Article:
Tuesday, June 21, 2005

The Lights Go Out In Europe

Dyphna at Gates of Vienna and I Could Scream has written an excellent post on the most decisive moment in the 20th Century.

The 19th Century is commonly given the “real dates” of 1815 to 1914, from the Congress of Vienna to the start of World War I. A ninety-nine year period of relative peace between the Napoleonic Wars and WWI. On June 28, 1914 Gavrilo Princip assassinated the Archduke Ferdinand. The following events led to WWI.

When I was studying International Relations one of our seminars was to evaluate the alleged causes of WWI. Europe had been at relative peace for 99 years. Economically it was more integrated than any time up to the present, it controlled major events in most of the rest the world. The international political situation had been stable for forty years and survived crises more serious than the summer of 1914. Simply reciting the events from the assassination of the Archduke Ferdinand does not explain why.

So what happened??

A big problem in answering the question is the reasons that have been proposed look good on the surface but do not hold up to detailed analysis.

Attempts to do a scientific study of the events leading up to 1914 as a cause and effect model have no ability to predict when applied to other situations.

Many theories as to the cause are economic, greedy capitalists etc. When the actual government, business and personal records were studied from before 1914 there was no evidence of any such intent, most business leaders assuming war would be bad for business. This gets a push from the profits businesses made selling war supplies, but the records indicate this was taking advantage of the opportunity, not prior intent. Following production and trade records show no evidence that match the theories (especially Marxist) of economic inevitability. The only economic cause is that Europe was prosperous enough to feed several large war efforts.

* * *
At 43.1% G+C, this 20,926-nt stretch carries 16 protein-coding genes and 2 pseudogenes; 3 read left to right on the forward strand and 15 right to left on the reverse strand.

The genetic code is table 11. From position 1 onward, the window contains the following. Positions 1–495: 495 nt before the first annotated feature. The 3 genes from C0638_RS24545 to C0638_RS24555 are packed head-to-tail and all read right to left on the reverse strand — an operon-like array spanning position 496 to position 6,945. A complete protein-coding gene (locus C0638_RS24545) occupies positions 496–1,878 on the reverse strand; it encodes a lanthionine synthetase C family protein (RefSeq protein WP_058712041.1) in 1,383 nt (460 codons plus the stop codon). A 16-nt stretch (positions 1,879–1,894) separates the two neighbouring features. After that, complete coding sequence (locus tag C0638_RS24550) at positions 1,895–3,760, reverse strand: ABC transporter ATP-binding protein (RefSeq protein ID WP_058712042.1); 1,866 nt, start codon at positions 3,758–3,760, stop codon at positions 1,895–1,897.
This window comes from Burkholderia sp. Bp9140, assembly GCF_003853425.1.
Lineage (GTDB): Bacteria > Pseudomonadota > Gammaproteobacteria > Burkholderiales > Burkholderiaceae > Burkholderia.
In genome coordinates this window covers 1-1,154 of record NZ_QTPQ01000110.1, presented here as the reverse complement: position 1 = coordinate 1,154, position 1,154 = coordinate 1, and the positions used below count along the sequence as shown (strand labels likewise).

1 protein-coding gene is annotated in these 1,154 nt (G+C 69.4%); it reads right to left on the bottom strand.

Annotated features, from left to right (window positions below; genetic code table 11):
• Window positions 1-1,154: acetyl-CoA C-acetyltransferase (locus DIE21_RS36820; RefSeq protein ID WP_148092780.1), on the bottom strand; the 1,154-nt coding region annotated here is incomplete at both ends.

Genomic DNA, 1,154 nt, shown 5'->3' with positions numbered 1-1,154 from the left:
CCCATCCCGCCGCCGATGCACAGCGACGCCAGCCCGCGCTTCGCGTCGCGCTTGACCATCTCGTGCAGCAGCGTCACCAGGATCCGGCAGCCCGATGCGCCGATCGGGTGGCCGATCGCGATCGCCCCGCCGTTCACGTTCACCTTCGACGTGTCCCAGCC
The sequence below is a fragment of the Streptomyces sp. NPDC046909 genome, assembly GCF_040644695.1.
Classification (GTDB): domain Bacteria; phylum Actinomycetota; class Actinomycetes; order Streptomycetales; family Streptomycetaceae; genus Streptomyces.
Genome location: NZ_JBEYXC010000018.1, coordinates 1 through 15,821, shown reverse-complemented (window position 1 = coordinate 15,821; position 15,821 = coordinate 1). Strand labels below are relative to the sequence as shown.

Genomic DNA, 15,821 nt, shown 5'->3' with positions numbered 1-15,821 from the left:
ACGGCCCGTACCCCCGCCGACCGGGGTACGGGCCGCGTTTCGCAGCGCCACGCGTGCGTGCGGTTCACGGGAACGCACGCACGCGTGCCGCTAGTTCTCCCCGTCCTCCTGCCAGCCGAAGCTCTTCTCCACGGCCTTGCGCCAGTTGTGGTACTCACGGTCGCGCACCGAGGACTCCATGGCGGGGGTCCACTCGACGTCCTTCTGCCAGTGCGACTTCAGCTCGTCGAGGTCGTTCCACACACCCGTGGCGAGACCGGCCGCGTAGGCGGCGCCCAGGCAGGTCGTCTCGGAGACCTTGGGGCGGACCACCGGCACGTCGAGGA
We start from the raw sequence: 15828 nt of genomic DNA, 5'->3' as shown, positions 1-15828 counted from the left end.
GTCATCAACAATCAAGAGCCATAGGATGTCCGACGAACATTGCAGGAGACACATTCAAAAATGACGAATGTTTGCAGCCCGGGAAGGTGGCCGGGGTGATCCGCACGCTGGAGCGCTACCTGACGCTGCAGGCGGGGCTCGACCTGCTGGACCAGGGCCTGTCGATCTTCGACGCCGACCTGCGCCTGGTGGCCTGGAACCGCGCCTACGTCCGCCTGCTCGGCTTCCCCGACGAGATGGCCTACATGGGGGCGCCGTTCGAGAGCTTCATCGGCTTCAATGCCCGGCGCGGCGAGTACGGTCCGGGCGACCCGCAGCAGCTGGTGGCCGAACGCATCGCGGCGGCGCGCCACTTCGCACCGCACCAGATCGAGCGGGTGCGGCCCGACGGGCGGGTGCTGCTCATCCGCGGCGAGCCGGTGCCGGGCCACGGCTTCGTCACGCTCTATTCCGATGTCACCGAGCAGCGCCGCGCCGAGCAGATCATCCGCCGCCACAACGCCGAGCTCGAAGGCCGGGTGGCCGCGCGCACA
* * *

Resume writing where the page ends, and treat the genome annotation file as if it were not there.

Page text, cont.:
The theories that allege the arms race caused the war do not hold up. There were continuous improvements in each counties armed forces, but no change the there relitive strength for years. It seems that force levels did not play a part in the decision making in the summer of 1914, the leadership would likely have made the same decisions no matter what the strength. And of course in there was forty years of peace before the war, but the greatly disarmed post-war Europe went to war in twenty years. The improvements in armaments and military management greatly effected the course of the war, but this should not be confused with the cause of the war.

There was, of course, the festering Balkans situation, unstable then as now. This especially affected the Austrian Hungarian Empire, which had a large number of minority populations. They were also worried about Serbian nationalism. But worse crises in the Balkans had been handled with out a major war.

The only explanation that makes some sense (I am not 100% convinced) was the result of a role-playing project using game theory. A scenario was set up that resembled the situation in 1914. It was played by a large number of teams. In teams where the personality types of the players matched their counter parts in 1914 - war broke out. Where they were different - war did not break out. This is not to say any individual personality type is a problem, just that combination at that time and place.

So to answer the question: